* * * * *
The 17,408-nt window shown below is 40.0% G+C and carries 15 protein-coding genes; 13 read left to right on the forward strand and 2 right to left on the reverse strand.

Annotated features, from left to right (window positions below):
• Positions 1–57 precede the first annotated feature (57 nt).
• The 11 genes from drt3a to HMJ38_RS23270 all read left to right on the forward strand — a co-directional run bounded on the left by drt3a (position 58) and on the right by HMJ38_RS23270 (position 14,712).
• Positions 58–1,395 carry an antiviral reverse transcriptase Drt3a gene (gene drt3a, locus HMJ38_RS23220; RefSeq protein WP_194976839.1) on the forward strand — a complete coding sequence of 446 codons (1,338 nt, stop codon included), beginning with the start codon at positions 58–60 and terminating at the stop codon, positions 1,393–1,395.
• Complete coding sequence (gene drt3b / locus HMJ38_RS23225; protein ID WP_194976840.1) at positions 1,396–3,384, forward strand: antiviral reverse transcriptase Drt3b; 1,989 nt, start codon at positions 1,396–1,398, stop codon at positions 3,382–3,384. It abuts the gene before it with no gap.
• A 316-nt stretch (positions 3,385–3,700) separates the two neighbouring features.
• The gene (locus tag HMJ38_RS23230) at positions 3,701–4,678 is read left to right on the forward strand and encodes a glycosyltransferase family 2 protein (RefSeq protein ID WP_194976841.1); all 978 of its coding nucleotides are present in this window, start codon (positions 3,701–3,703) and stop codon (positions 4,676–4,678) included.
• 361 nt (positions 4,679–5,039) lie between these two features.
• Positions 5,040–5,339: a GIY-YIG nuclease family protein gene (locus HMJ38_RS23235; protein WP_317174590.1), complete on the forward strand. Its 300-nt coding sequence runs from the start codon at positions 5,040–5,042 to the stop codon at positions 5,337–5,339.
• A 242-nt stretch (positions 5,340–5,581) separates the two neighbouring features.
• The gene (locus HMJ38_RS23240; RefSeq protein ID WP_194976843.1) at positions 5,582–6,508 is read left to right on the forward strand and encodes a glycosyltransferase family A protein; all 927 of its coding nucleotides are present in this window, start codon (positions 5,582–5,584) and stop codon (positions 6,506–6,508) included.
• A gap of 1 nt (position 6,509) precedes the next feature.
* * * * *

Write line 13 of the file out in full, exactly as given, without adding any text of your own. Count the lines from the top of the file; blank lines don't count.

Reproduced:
• A gap of 1 nt (position 6,509) precedes the next feature.